”Traffic was incredible,” added Don Clark, president of Dutchmen Manufacturing Inc. ”We did more than 2 1/2 times the volume of retail than we did last year. The customers were very upbeat. It was reassuring to see that kind of traffic.”

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Exhibitors Report Strong Hershey Show Sales

September 20, 2010 by · Leave a Comment 

RV dealers and manufacturers report that the 42nd Annual Pennsylvania RV and Camping Show that wrapped up a six-day run Sunday (Sept. 19) at Hersheypark in Hershey, Pa., reminded them of days gone by.

”Borderline, it was the best ever,” said Bill Fenech, president of the new Thor Motor Coach, recently formed by the merger of Damon Motor Coach and Four Winds International Corp. ”It was very, very encouraging. Many of our products did significantly better than any other year, and it was definitely better than last year.

”And I think it was encouraging for the economy in general and for the RV industry in general.”

Although final attendance numbers weren’t available, Bob Tiffin, president of motorized manufacturer Tiffin Motor Homes Inc., Red Bay, Ala., was equally as encouraged by the sales results in Hershey where his company sold 49 Class A motorhomes, including more than a dozen of the company’s new 28-foot Breeze diesel pusher.

”We had a great show up there,” Tiffin said. It was the biggest (Hershey) show we’ve ever had. I think we’ve got something to look forward to in the RV industry, which is definitely on the way back.

”The people who were there to look at them at some point in the future, they will buy.”

Marcus Lemonis, president of the Freedom Roads/Camping World dealership chain, said the company sold 560 RVs, including more than 100 motorhomes.

”It’s unreal,” said Lemonis, who brought 220 sales personnel to staff 13 booths representing almost a dozen manufactures. ”We are feeling very good about the future.”

The heavy traffic also carried into high-end fifth-wheels. ”Hershey was very good,” said Ed Kinney manufacturer Carriage Industry Inc. vice president of sales. ”I don’t like to give out numbers, but traffic was good and we’ve still got orders that are coming through. It was positive news for the RV industry.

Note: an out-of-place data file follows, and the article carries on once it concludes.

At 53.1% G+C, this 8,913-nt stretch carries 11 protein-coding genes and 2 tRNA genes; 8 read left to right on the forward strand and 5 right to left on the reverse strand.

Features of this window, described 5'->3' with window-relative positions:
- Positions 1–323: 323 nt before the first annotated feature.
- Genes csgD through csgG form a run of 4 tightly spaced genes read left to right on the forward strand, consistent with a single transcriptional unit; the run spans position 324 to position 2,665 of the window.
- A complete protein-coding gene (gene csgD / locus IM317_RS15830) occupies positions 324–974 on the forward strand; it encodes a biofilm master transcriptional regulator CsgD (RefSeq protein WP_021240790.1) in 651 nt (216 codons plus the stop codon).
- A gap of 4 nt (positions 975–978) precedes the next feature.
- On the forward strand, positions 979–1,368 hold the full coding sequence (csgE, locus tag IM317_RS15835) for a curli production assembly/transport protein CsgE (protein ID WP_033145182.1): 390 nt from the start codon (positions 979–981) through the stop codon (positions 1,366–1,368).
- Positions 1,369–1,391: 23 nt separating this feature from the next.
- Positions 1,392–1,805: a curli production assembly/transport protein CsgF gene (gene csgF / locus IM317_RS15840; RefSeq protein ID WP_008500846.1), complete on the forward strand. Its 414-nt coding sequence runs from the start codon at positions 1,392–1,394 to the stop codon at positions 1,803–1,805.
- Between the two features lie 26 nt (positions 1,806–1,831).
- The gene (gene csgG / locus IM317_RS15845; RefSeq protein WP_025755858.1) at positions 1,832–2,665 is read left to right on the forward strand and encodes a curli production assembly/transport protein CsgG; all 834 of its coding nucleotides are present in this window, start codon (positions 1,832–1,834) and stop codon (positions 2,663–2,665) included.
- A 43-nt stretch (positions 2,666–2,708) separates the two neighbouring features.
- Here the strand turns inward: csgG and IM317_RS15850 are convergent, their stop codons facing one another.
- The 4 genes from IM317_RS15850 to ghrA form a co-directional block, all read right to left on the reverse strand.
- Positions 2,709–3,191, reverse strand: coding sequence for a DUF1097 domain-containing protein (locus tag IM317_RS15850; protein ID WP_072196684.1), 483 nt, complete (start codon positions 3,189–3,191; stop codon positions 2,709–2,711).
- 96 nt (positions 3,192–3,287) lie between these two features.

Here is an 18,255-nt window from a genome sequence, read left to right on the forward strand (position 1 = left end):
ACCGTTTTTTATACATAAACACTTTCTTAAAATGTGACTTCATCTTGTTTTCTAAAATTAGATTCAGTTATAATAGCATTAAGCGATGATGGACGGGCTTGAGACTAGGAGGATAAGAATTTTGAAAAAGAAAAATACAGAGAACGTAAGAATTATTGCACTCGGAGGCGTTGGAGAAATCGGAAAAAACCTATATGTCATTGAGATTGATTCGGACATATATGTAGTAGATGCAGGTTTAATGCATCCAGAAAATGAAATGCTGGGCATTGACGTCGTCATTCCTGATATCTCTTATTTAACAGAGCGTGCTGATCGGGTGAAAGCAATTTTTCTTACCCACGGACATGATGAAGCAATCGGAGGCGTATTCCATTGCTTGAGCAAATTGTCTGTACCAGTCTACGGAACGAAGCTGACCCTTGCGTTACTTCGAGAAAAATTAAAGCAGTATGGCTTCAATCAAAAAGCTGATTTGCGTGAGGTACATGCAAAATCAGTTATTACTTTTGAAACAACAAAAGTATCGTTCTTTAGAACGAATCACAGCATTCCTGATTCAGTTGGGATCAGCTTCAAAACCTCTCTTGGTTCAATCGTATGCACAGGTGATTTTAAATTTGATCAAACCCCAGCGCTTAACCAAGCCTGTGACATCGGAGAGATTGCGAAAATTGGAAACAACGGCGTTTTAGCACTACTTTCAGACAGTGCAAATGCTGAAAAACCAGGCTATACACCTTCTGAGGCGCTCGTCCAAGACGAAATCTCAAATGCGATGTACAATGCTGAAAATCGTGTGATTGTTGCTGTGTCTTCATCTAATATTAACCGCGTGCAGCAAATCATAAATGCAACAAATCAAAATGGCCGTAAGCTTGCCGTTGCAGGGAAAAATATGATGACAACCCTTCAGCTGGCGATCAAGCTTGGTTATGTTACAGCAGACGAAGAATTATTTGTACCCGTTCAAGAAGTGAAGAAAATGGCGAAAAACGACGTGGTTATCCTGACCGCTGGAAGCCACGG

FreemdomRoads/Camping World is owned by the same company that owns

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2011 Tiffin Models Enhance Life on the Road

September 20, 2010 by · 1 Comment 

2011 Allegro living room

2011 Allegro Bus living room

Tiffin Motor Homes Inc.’s 2011 models make living on the road even more comfortable and eye-catching, according to a news release.

The new coaches sport 16 new interiors, including such names as White Diamonds, Tiffany, Caviar, Triple Crown Fabrics and Crème Brulee. Tiffin’s line ranges from the moderately priced Allegro, the only front-engine gas-powered coach, through the Allegro RED (rear-engine diesel) and Allegro Breeze to the Phaeton, Allegro Bus and top-of-the-line Zephyr. The Allegro Breeze, a 28-foot diesel pusher ($149,800 MSRP) makes its first appearance in the Tiffin line.

The Breeze, named “Best of Show” by RVBusiness at the 2009 National RV Trade Show, features Tiffin’s PowerGlide chassis with a 6.4-liter 215-hp Maxforce engine plus air ride and air brakes.

New interior features in the Allegro (30 feet to 35 feet; MSRP $110,880-122,640) and Allegro RED (34 feet to 38 feet; $194,040-199,360 MSRP) include 16-inch tile floors, solid-surface galley counter, solid-surface and tile backsplashes, under-counter-mounted galley sink, a gliding rocker, plus contemporary lighting and cabinet hardware.

The 2011 Phaeton (36 feet to 42 feet; $243,012-$295,498 MSRP) offers 16-inch polished porcelain tile; radiused base cabinetry joints; cloth, wood and wrought iron window treatments; hinged, easy-open stove cover; solid-surface color-coordinated shower enclosure; and optional lift recliners.

In the Allegro Bus (36 feet to 43 feet; $308,840-361,900 MSRP), standard features include upgraded multiplex wiring; multiple lighting adjustment pads; an optional safe; a master bath that features stylish drop-facia lighting and clear vessel sinks with high-end faucets; and a VacPan vacuum dustpan.

Tiffin’s top-of-the-line 45-foot Zephyr with a $471,520 MSRP has added a dehumidifier to the Quiet A/C system, a solid-surface step well; a full-tile galley backsplash with metal inserts; an optional safe; a solid-surface shower pan; inverted pyramid sinks with soft-flow fixtures and VacPan.

Most 2011 Tiffin coaches have larger TVs than their predecessors.

The company is pushing the coach capacity this year with 37-inch TVs because that’s what its customers are asking for, said Jerry Williamson, national sales manager.